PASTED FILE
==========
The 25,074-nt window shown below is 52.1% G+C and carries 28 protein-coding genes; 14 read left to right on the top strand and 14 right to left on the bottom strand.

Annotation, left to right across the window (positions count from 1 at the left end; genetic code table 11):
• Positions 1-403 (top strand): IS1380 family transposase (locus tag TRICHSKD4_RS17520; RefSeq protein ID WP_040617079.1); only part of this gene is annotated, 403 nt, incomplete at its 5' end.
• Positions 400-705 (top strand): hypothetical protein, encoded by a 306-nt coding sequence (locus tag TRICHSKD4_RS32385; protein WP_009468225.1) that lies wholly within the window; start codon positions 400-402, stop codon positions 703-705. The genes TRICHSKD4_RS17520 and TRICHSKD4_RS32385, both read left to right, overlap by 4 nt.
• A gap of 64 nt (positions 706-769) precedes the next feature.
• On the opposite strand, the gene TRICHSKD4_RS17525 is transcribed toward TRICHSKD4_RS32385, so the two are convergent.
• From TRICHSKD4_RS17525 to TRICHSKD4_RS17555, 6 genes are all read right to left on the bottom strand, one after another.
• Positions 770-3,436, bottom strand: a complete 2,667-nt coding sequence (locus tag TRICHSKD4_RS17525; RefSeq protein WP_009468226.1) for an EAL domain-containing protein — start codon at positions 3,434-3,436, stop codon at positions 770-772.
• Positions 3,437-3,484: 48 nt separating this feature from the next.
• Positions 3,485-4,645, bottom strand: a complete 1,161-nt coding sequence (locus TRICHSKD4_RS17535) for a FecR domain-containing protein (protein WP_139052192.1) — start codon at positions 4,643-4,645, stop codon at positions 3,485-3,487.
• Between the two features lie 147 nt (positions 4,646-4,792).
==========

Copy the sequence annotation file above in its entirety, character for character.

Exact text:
The 25,074-nt window shown below is 52.1% G+C and carries 28 protein-coding genes; 14 read left to right on the top strand and 14 right to left on the bottom strand.

Annotation, left to right across the window (positions count from 1 at the left end; genetic code table 11):
• Positions 1-403 (top strand): IS1380 family transposase (locus tag TRICHSKD4_RS17520; RefSeq protein ID WP_040617079.1); only part of this gene is annotated, 403 nt, incomplete at its 5' end.
• Positions 400-705 (top strand): hypothetical protein, encoded by a 306-nt coding sequence (locus tag TRICHSKD4_RS32385; protein WP_009468225.1) that lies wholly within the window; start codon positions 400-402, stop codon positions 703-705. The genes TRICHSKD4_RS17520 and TRICHSKD4_RS32385, both read left to right, overlap by 4 nt.
• A gap of 64 nt (positions 706-769) precedes the next feature.
• On the opposite strand, the gene TRICHSKD4_RS17525 is transcribed toward TRICHSKD4_RS32385, so the two are convergent.
• From TRICHSKD4_RS17525 to TRICHSKD4_RS17555, 6 genes are all read right to left on the bottom strand, one after another.
• Positions 770-3,436, bottom strand: a complete 2,667-nt coding sequence (locus tag TRICHSKD4_RS17525; RefSeq protein WP_009468226.1) for an EAL domain-containing protein — start codon at positions 3,434-3,436, stop codon at positions 770-772.
• Positions 3,437-3,484: 48 nt separating this feature from the next.
• Positions 3,485-4,645, bottom strand: a complete 1,161-nt coding sequence (locus TRICHSKD4_RS17535) for a FecR domain-containing protein (protein WP_139052192.1) — start codon at positions 4,643-4,645, stop codon at positions 3,485-3,487.
• Between the two features lie 147 nt (positions 4,646-4,792).